Art market

Lapada: the innovative antiques fair

Dealers betting on overseas buyers attracted by a weak sterling and a shift in tastes away from minimalism as the UK trade association mounts its annual fair

Anna Brady

The Lapada Art and Antiques Fair in London ©2014 Tom Mannion

For an association fair run on a relative shoestring, the Lapada Art & Antiques Fair (15-20 September) in Berkeley Square punches above its weight, thanks in part to the efforts of Mieka Sywak, the fair’s director since 2012. Previously associate director of PAD London, her move eased the process of sharing of the two-storey marquee where PAD sets up amid the plane trees a couple of weeks later, which enabled Lapada to grow stand numbers by 30%. Many of the 110 exhibitors at Lapada are one-person operations, so keeping stand rates affordable is crucial; this time, for the fair’s ninth edition, Sywak has brought in the private investment company Killik & Company as a new principal sponsor.

Lapada is one of the UK’s two primary associations of art and antiques dealers (the other, the British Art Dealers Association, or Bada, holds its own fair in March; a debate over whether they should combine is ongoing). As an association event open to all members, the Lapada Art & Antiques fair is eclectic, encompassing art of all periods, antique furniture, decorative arts, jewellery and antiquities, priced from the low hundreds to around £500,000. Some exhibitors are regulars on the international circuit; some only do this fair. Eleven dealers joined Lapada this year to participate in the fair, including London art galleries MacConnal-Mason, Jill George and Sphinx Fine Art. Regular exhibitors include Babbington Fine Art, the Canon Gallery and artist jewellery specialist Didier.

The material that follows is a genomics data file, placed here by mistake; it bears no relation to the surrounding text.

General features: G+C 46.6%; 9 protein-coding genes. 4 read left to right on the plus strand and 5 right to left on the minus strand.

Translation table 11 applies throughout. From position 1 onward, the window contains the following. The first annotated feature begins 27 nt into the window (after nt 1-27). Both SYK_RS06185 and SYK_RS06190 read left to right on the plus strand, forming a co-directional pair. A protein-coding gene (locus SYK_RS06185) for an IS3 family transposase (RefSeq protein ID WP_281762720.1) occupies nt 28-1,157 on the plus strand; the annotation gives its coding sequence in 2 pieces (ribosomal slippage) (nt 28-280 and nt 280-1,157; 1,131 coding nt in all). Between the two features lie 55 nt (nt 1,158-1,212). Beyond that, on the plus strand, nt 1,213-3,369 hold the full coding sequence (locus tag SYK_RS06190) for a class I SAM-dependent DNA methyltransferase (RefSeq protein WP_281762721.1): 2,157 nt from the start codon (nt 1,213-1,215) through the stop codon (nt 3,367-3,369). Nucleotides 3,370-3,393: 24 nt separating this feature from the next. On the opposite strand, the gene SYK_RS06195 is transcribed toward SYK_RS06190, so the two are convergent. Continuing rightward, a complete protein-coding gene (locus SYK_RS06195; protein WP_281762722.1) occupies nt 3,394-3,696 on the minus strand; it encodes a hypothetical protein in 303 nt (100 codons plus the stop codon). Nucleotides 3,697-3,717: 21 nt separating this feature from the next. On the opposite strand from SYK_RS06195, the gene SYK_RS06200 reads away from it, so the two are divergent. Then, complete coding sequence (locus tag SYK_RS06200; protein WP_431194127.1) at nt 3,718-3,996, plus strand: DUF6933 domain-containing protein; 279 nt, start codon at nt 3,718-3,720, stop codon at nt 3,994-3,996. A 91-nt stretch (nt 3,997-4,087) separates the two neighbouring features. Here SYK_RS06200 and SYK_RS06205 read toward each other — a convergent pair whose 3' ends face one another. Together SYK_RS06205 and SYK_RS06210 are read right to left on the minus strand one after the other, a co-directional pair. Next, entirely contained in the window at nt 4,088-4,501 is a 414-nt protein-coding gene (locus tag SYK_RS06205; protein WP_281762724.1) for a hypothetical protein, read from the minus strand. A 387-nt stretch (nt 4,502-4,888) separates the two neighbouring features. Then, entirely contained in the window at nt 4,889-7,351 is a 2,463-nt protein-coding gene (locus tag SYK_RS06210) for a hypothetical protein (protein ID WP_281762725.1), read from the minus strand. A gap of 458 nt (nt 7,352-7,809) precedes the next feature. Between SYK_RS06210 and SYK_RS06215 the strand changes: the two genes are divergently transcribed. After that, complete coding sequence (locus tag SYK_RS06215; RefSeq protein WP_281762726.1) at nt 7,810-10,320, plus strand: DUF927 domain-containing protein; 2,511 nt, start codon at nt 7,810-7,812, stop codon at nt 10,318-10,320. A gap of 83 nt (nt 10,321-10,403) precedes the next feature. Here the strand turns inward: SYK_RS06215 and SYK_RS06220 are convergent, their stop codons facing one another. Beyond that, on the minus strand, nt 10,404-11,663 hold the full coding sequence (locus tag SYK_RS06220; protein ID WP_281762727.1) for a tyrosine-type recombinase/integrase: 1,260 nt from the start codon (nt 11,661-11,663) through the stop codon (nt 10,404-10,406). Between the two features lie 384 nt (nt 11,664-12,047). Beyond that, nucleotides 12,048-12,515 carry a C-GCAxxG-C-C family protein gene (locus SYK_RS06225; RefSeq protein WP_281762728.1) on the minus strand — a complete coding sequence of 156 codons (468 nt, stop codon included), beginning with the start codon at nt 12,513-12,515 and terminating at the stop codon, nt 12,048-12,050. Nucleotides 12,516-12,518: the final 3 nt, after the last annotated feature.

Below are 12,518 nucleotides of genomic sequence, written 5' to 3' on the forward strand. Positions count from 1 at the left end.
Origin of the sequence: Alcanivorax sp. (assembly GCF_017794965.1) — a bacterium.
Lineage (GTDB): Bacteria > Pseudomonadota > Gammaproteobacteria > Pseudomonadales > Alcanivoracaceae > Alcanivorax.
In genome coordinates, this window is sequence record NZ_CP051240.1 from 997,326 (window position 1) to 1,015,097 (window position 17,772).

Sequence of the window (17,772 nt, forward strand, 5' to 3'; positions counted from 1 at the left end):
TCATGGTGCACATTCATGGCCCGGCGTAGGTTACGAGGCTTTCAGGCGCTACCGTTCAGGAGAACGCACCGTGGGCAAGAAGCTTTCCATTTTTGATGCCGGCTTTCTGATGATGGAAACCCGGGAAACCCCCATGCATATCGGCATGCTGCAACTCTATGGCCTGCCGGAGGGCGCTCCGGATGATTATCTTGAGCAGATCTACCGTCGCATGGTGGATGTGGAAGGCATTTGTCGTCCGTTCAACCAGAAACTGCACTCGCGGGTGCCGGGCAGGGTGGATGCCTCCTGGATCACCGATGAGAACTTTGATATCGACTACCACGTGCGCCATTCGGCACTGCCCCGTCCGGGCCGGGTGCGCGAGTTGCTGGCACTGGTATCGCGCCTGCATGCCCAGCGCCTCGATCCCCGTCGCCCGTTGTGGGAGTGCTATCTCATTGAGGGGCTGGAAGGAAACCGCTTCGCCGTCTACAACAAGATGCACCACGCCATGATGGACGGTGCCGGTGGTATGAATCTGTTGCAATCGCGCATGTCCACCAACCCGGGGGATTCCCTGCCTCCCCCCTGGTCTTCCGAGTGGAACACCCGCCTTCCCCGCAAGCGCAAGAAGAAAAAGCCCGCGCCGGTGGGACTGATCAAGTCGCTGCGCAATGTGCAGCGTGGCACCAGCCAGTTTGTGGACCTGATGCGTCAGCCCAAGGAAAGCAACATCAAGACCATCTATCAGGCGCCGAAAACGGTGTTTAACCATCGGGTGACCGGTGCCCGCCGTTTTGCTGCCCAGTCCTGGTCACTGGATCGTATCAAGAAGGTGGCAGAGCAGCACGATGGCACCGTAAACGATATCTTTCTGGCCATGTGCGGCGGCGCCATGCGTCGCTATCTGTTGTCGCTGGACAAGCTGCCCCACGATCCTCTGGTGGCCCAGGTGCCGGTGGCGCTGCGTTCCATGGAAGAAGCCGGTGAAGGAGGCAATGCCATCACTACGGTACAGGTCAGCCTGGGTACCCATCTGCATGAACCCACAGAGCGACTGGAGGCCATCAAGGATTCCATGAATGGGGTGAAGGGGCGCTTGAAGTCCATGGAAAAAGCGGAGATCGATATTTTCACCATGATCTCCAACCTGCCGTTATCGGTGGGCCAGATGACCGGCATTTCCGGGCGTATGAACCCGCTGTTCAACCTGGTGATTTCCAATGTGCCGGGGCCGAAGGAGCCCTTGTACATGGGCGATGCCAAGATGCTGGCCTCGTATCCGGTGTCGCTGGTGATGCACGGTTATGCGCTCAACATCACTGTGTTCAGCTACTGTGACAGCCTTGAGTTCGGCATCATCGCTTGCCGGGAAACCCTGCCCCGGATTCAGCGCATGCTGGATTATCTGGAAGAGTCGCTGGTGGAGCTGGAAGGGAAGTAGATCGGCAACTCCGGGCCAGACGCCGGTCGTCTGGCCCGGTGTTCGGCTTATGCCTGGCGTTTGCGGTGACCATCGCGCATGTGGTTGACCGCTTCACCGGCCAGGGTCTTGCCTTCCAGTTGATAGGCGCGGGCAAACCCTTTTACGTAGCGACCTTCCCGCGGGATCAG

A fair composed solely of UK dealers might have cause to worry in the wake of Brexit, but, as yet, members’ fears have not materialised. Rebecca Davies, Lapada’s chief executive, says, “After a period of instability and uncertainty, many dealers have recently said that they have noticed very little ‘Brexit effect’ so far. Some said that more overseas buyers were spending thanks to the weakness of sterling, and some cited the return of American buyers, who had fallen away in recent times.”

Frank Avray Wilson, Talisman (1954), with Whitford Fine Art Image courtesy of Whitford Fine Art

Sywak, like many, hopes traditional antiques are on the rise again. “The minimalist design aesthetic of the noughties is done,” she says. “This is also noticeable in terms of fashion with many designers referencing the arts and design of centuries before, which impacts what people are buying.” Modern British art, she adds, “is still an area where I see real growth potential”, particularly among lesser-known names.

Fitting that bill is Whitford Fine Art’s presentation of several vibrant abstract paintings byFrank Avray Wilson (1914-2009), a little-known UK proponent of Tachism. Born in Mauritius, Avray Wilson studied biology at Cambridge, where he became interested in aesthetics. These works are from group of 50 bought directly from the artist by gallery manager Gabriel Toso around 30 years ago. Toso, determined to lift Avray Wilson from obscurity, sold four works at Brafa in January and will offer more at the concurrent Biennale de Paris and at the 20/21 British art fair for around £40,000 to £50,000 apiece—up from about £5,000 four years ago.

  • LAPADA Art & Antiques Fair, Berkeley Square, London, 15-20 September